How to Do Volunteer Travel

the Right Way This Summer

By Joey Conway

Over the last few years, the idea of ‘volunteer travel’ has been a hot topic in the travel world. Due to an increase in demand by millennials, like myself, who want to travel with purpose, companies with little or no expertise in international development have started to enter the sector, leading to unintended negative consequences for host communities. This sometimes overshadows the capacity for good that well-designed volunteer projects can achieve. 

As someone who is currently pursuing a masters in sustainable development, following a background in guiding international volunteers, I have seen the good that responsible volunteer travel can create

In order to clear up some of these stereotypes, my goal is to provide well-rounded knowledge on how to volunteer abroad the right way this summer. Whether you are a student looking for an alternative summer break, or just anyone who wants to travel responsibly, this article is for you!

 

What Responsible Volunteer Tourism Means 

Responsible tourism is an ideology that encourages travelers to consciously minimize their negative impacts while maximizing the benefits for the countries, cultures, and ecosystems we visit

However, when volunteer tourism organizations are not implementing best practices, it can lead to unforeseen negative outcomes. Even with the best of intentions, organizations could cause more harm than good if they’re not conscientious in their approach. Travelling responsibly should be an internal pledge to do your research, empower local partners to reach their goals, and to be constantly critical of how you can minimize your negative footprint, while maximizing your positive handprint.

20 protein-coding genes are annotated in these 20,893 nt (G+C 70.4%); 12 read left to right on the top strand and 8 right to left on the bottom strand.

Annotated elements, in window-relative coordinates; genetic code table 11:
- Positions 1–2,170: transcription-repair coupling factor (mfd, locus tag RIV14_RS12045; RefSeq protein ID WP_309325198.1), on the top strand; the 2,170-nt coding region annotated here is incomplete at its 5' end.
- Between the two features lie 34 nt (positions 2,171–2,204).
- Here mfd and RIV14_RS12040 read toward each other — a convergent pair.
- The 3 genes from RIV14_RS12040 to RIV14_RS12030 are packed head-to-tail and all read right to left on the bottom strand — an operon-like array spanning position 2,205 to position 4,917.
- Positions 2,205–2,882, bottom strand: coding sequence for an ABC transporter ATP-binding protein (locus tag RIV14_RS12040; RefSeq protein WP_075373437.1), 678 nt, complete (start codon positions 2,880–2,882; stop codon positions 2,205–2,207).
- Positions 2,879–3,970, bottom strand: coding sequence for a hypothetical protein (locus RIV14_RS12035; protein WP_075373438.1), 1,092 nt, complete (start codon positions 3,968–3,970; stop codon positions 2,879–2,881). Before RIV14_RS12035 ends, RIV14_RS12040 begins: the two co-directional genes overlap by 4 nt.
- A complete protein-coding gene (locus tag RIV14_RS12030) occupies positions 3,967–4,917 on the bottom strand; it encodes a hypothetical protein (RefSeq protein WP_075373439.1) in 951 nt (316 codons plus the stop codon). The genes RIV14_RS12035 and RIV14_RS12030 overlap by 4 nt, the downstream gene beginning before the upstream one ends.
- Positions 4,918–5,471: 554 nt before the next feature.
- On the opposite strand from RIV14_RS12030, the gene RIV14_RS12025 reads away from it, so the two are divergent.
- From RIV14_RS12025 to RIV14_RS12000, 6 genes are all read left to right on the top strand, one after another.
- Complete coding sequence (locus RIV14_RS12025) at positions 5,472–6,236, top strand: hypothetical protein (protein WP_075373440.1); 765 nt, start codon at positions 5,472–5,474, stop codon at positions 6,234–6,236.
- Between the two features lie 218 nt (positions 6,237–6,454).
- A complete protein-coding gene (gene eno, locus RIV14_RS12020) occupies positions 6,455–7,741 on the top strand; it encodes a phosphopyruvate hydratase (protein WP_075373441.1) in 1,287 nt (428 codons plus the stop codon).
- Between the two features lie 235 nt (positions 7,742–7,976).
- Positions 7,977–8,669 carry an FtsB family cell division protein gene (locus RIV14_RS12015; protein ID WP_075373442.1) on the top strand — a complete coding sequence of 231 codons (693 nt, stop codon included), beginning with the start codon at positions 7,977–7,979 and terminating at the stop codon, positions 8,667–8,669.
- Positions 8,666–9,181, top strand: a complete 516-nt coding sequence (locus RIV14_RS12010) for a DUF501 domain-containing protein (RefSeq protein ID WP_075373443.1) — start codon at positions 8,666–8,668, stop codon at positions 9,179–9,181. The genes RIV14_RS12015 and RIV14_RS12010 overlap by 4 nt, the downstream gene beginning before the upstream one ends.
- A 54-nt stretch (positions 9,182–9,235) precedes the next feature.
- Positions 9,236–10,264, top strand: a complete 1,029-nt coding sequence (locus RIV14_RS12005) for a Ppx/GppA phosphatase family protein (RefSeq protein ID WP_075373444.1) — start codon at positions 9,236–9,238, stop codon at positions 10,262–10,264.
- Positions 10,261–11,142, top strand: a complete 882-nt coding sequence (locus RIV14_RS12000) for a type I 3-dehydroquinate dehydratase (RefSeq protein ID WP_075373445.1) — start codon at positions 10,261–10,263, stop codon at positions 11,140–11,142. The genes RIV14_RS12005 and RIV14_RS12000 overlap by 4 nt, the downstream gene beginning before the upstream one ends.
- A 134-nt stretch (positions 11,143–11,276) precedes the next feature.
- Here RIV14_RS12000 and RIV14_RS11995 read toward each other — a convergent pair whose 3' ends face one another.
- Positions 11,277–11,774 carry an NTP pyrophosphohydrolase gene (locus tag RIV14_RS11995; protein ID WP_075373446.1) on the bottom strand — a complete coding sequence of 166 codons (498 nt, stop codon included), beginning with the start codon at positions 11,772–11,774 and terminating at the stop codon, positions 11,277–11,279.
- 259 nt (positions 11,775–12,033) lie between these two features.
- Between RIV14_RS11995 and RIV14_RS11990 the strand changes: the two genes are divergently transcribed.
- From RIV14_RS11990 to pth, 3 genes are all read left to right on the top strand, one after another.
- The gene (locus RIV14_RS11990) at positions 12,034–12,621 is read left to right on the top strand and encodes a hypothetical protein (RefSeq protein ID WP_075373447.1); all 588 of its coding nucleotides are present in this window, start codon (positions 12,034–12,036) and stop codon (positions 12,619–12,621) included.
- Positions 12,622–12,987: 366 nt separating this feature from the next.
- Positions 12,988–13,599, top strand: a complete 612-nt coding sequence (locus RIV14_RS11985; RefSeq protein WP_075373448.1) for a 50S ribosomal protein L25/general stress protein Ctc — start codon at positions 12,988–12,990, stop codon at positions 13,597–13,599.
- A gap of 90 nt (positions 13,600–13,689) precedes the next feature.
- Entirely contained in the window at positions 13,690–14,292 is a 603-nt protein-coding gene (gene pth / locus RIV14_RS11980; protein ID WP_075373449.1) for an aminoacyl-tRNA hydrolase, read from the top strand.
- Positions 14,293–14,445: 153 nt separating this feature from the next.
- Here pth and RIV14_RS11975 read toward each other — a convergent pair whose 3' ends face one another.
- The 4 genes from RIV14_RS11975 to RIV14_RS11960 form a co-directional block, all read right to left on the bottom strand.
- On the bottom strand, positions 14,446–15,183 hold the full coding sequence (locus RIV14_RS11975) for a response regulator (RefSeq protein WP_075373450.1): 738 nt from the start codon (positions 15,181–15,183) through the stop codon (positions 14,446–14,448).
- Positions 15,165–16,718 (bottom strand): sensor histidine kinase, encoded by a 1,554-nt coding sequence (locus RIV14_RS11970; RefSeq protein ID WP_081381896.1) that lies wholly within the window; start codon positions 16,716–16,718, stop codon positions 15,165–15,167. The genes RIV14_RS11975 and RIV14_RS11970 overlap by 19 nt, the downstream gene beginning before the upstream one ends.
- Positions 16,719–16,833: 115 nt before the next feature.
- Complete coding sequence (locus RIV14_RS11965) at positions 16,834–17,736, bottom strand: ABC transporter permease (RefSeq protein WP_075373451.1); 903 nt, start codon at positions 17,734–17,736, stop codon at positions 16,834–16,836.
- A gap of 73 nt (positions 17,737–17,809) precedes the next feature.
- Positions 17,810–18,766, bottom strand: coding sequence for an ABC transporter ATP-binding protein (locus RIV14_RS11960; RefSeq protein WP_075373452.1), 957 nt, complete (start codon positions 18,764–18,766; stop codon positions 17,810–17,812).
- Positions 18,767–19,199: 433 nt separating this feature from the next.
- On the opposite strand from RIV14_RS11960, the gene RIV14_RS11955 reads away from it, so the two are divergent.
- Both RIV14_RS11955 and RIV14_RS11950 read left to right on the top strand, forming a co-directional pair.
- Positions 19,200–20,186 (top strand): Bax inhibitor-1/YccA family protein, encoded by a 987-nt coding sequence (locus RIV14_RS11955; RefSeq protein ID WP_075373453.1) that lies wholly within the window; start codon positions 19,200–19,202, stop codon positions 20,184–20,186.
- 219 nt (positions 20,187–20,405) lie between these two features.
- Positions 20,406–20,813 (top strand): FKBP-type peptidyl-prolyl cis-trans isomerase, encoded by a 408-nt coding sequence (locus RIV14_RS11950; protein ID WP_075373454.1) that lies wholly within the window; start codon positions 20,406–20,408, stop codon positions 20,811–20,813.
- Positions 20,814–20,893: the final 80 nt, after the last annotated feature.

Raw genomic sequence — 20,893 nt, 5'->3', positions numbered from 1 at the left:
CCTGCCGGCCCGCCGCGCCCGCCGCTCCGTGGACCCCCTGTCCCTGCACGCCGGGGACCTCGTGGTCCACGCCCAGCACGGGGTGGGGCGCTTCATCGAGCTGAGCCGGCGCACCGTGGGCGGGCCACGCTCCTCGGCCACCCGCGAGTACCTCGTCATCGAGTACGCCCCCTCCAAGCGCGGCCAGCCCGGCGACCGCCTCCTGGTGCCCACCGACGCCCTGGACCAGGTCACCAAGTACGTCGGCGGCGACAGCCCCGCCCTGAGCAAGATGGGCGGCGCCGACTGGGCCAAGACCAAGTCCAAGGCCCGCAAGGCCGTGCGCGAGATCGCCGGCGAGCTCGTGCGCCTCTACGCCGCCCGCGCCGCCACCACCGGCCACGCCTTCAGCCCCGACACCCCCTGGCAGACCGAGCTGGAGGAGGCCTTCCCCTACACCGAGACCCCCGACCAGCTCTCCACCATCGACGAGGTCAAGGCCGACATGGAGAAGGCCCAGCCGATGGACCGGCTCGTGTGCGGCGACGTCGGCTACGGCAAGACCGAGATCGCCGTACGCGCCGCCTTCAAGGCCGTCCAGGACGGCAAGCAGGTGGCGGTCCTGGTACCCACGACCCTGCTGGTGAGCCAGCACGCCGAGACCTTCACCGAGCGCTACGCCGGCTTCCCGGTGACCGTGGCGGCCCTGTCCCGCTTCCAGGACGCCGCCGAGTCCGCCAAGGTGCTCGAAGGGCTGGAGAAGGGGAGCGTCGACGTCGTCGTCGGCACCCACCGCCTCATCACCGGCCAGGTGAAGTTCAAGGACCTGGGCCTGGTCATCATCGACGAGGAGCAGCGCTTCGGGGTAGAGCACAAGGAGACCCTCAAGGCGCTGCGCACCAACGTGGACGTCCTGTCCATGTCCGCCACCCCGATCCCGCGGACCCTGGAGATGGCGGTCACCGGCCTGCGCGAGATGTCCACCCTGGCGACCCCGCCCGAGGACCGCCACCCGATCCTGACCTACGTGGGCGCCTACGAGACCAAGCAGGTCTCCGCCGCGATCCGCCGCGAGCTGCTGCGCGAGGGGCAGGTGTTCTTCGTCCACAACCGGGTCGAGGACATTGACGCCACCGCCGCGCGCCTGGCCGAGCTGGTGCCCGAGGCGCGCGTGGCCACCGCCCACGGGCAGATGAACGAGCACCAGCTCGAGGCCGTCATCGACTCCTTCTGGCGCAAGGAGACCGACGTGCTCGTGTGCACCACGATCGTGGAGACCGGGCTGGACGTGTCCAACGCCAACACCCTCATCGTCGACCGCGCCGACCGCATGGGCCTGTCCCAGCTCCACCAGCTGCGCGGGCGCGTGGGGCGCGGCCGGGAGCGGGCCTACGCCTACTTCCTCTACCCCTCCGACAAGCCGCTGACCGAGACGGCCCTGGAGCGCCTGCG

How Volunteer Travel Can Be Done Right

Because so many people, primarily students, want to travel with purpose and give back, many organizations have exploited this demand to turn a profit. As a result, their projects have been centered around the individual’s experience rather than the communities they’re meant to be supporting.

On the other hand, when carefully designed and carried out responsibly, volunteer travel has the potential to provide important resources to marginalized communities. It can lead to locally-driven initiatives that inspire communities into action, capitalizing on the existing physical, human, social, and natural capital within the region and building capacity from the inside out. All of these aspects contribute to sustainable development, which can be jump started by international volunteers working alongside local stakeholders on carefully designed projects.

You can help to change the world by volunteering abroad, the key is asking the right questions to ensure that you are doing it responsibly.

Questions like:

Is this program putting the desires of the community first? 

Am I acting as a supporting participant to local leaders in this communities’ project? 

Are the community members involved and excited about the work that we are doing?

Am I respecting this community’s culture? 

If you answered yes to these questions, then you are off to a good start in finding a responsible volunteer travel organization!

Understanding Your Role as a

Responsible Traveler

More often than not, international volunteers act in ways that perpetuates a “savior” complex. To be an effective international volunteer, it is extremely important to ditch your ego and understand your role as an outsider aiming to learn from and lift up local leaders.